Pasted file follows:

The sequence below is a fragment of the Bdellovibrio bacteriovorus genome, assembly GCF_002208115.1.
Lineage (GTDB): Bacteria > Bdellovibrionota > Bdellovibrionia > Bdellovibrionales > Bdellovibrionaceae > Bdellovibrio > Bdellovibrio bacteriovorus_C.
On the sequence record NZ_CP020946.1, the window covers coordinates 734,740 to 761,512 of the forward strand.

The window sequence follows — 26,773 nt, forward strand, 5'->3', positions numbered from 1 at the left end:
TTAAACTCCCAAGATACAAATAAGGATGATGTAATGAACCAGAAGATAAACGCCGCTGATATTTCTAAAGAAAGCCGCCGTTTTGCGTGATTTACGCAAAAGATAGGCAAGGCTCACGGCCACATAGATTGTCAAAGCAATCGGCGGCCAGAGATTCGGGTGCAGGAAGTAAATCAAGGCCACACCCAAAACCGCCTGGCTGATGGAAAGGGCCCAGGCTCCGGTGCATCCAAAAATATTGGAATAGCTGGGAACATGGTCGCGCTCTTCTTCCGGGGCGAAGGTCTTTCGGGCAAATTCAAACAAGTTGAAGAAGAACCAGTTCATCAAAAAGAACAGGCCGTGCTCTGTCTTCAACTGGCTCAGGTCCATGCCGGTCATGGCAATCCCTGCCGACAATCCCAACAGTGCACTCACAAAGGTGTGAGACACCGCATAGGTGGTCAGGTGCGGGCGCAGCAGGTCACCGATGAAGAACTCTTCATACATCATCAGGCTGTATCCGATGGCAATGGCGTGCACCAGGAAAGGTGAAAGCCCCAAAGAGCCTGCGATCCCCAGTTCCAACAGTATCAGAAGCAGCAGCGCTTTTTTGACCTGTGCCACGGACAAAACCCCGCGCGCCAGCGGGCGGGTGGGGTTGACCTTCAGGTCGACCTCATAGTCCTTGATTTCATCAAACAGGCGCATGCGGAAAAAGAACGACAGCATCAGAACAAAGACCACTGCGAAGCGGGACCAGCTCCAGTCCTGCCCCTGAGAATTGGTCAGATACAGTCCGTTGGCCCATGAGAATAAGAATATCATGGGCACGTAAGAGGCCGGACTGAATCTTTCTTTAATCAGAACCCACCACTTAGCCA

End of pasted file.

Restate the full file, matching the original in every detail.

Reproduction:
The sequence below is a fragment of the Bdellovibrio bacteriovorus genome, assembly GCF_002208115.1.
Lineage (GTDB): Bacteria > Bdellovibrionota > Bdellovibrionia > Bdellovibrionales > Bdellovibrionaceae > Bdellovibrio > Bdellovibrio bacteriovorus_C.
On the sequence record NZ_CP020946.1, the window covers coordinates 734,740 to 761,512 of the forward strand.

The window sequence follows — 26,773 nt, forward strand, 5'->3', positions numbered from 1 at the left end:
TTAAACTCCCAAGATACAAATAAGGATGATGTAATGAACCAGAAGATAAACGCCGCTGATATTTCTAAAGAAAGCCGCCGTTTTGCGTGATTTACGCAAAAGATAGGCAAGGCTCACGGCCACATAGATTGTCAAAGCAATCGGCGGCCAGAGATTCGGGTGCAGGAAGTAAATCAAGGCCACACCCAAAACCGCCTGGCTGATGGAAAGGGCCCAGGCTCCGGTGCATCCAAAAATATTGGAATAGCTGGGAACATGGTCGCGCTCTTCTTCCGGGGCGAAGGTCTTTCGGGCAAATTCAAACAAGTTGAAGAAGAACCAGTTCATCAAAAAGAACAGGCCGTGCTCTGTCTTCAACTGGCTCAGGTCCATGCCGGTCATGGCAATCCCTGCCGACAATCCCAACAGTGCACTCACAAAGGTGTGAGACACCGCATAGGTGGTCAGGTGCGGGCGCAGCAGGTCACCGATGAAGAACTCTTCATACATCATCAGGCTGTATCCGATGGCAATGGCGTGCACCAGGAAAGGTGAAAGCCCCAAAGAGCCTGCGATCCCCAGTTCCAACAGTATCAGAAGCAGCAGCGCTTTTTTGACCTGTGCCACGGACAAAACCCCGCGCGCCAGCGGGCGGGTGGGGTTGACCTTCAGGTCGACCTCATAGTCCTTGATTTCATCAAACAGGCGCATGCGGAAAAAGAACGACAGCATCAGAACAAAGACCACTGCGAAGCGGGACCAGCTCCAGTCCTGCCCCTGAGAATTGGTCAGATACAGTCCGTTGGCCCATGAGAATAAGAATATCATGGGCACGTAAGAGGCCGGACTGAATCTTTCTTTAATCAGAACCCACCACTTAGCCA